I think and believe that there is a good ground and field for a healthy competition in the LTE SoCs arena, but also that it will come down to a matter of price and value and the most affordable options will be the winning ones. Chinese companies are arguably the most fiercely competitive ones commercially but also from a technical standpoint, because they possess quite a fullfledged and capable body of scientists and engineers who develop cutting-edge products that can stand the competition. Nowadays, mobility is becoming a globally-viewed matter, and it won't be too before operators and device manufacturers start targeting lower economies markets and also trying to test lower-end products in developed markets. Ultimately, with the increasing demands of mobile data and cloud connectvity, the focus will be put on bringing to market, affordable but performant devices that will be able to handle their share of processing. So between MediaTek and Qualcomm, I see quite a dynamic equilibrium chase that will happen where both will be trying to conquer new markets in appropriate and proportionate ways and ultimately both converge toward a single cost paradigm where value and performance are evened out and fulfilling economies of scale.
This will be a very great success and opening as a single and only chipset provider with LTE support. In Chinese and Indian markets Mediatek is very hot due the price competitiveness as compared to other manufacturers, now 4G is the hot topic in these markets. The price ranges being discussed here will be making Mediatek Chipsets the most appropriate for getting it used in low cost phones with 4G LTE support. This will really be proven hot cake for Mediatek.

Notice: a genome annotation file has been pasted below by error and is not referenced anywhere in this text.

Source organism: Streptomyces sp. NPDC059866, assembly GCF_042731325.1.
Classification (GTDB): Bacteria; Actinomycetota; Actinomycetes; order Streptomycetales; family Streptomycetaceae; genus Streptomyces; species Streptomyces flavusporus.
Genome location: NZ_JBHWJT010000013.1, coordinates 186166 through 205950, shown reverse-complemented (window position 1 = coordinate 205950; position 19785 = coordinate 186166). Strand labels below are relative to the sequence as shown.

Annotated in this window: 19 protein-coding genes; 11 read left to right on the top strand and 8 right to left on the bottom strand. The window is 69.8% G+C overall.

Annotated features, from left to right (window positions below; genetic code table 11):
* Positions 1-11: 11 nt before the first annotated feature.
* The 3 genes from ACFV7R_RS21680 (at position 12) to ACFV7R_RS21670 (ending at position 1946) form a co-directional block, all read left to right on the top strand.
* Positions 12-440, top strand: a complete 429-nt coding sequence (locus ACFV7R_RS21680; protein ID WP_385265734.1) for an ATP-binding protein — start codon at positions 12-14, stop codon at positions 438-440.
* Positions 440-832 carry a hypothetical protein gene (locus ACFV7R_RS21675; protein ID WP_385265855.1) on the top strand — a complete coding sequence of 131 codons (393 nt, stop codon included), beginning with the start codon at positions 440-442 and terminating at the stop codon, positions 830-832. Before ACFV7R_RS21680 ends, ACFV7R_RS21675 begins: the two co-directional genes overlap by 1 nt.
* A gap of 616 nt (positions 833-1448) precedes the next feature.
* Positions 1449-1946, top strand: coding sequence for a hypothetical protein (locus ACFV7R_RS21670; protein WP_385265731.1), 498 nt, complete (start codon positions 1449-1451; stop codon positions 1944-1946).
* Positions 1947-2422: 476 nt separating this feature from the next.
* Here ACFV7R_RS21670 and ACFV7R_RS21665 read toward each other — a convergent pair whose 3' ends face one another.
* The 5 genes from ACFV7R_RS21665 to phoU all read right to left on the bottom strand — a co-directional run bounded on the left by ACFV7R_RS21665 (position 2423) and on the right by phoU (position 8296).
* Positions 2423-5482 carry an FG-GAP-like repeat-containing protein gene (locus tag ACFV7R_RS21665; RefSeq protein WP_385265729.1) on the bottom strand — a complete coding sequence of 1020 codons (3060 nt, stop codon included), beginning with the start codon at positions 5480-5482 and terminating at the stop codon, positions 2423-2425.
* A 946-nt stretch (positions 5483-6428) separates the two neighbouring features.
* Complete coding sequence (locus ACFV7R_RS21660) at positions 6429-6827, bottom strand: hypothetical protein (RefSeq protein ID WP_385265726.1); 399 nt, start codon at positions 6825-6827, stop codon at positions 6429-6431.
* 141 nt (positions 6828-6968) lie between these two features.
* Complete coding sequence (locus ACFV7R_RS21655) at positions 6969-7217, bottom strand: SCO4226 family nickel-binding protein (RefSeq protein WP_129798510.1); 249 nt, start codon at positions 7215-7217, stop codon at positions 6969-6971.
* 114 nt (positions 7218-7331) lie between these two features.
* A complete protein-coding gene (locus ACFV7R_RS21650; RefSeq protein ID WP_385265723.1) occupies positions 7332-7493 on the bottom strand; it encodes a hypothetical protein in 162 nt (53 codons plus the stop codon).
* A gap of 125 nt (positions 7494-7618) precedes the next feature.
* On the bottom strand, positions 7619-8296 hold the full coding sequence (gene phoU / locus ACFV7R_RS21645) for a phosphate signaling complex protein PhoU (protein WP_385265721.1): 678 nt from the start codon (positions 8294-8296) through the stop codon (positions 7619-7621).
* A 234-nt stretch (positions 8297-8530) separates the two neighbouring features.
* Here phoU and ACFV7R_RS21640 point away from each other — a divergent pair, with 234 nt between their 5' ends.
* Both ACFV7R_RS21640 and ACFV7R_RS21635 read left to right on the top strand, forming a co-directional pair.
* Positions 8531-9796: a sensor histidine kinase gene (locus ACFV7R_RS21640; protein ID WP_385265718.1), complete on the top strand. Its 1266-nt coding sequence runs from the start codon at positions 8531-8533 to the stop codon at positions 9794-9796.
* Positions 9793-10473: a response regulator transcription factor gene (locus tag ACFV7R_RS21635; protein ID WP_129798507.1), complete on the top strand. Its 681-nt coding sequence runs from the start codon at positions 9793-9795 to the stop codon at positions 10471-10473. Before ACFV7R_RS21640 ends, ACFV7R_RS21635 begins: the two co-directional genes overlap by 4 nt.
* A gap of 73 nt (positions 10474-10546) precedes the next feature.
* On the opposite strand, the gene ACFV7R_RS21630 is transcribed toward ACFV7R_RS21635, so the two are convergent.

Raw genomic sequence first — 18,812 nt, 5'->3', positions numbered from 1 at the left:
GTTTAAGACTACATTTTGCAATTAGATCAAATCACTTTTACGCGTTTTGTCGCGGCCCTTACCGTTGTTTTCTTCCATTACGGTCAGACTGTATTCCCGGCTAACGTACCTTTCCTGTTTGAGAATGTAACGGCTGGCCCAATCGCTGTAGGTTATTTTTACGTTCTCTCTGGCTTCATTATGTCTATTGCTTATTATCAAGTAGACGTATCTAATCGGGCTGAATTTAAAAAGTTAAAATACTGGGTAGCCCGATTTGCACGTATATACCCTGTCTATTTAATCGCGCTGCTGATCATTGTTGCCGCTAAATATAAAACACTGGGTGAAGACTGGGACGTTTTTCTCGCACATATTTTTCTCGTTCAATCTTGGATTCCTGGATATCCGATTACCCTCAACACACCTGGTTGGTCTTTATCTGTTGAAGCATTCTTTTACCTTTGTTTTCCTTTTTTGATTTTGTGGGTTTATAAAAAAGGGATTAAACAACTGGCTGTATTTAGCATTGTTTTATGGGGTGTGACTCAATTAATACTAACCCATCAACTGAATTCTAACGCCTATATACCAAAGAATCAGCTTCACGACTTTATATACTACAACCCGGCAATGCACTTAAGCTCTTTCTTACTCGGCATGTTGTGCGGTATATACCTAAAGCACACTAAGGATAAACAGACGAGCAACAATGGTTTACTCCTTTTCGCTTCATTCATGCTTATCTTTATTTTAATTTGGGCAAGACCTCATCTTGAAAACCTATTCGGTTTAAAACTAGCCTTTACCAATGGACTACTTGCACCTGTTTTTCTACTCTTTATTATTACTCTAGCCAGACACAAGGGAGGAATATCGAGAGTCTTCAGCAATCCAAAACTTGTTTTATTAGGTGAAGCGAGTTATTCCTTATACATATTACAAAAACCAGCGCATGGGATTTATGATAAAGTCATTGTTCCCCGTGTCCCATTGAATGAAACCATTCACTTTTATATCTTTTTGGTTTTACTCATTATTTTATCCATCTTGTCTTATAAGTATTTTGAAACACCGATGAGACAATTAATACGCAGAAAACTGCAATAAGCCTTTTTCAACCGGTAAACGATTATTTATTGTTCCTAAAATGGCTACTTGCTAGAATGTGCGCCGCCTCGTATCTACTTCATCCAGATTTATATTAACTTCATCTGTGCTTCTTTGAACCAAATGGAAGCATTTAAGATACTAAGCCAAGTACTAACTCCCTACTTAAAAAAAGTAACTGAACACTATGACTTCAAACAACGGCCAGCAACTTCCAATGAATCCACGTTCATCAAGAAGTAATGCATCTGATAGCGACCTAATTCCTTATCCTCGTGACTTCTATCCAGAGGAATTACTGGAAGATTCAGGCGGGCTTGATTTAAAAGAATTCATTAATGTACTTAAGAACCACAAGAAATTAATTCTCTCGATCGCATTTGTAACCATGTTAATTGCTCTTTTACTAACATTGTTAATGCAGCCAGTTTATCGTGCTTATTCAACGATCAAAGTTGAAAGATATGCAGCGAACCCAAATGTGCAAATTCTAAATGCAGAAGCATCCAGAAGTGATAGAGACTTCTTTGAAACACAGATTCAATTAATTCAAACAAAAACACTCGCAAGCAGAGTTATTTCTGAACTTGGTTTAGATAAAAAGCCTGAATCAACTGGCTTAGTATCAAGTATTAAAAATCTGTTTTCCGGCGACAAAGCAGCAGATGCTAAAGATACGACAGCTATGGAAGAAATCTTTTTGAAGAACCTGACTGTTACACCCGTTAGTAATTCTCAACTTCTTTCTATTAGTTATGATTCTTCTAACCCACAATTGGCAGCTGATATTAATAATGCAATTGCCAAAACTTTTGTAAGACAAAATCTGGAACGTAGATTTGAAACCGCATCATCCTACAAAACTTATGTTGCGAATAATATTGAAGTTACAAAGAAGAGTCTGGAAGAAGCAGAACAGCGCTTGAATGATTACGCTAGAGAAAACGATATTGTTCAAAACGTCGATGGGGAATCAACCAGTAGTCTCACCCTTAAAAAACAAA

@jim, absolutely, LTE is more than a thin "commodity" modem because it's still new, it needs to be backward compatible, and it must go through rigorous network certification process by different cellular network operators. But overtime, it will become a commodity. Where handset vendors want to find differentiation is in apps processors.
Drones are, in essence, flying autonomous vehicles. Pros and cons surrounding drones today might well foreshadow the debate over the development of self-driving cars. In the context of a strongly regulated aviation industry, "self-flying" drones pose a fresh challenge. How safe is it to fly drones in different environments? Should drones be required for visual line of sight – as are piloted airplanes? Join EE Times' Junko Yoshida as she moderates a panel of drone experts.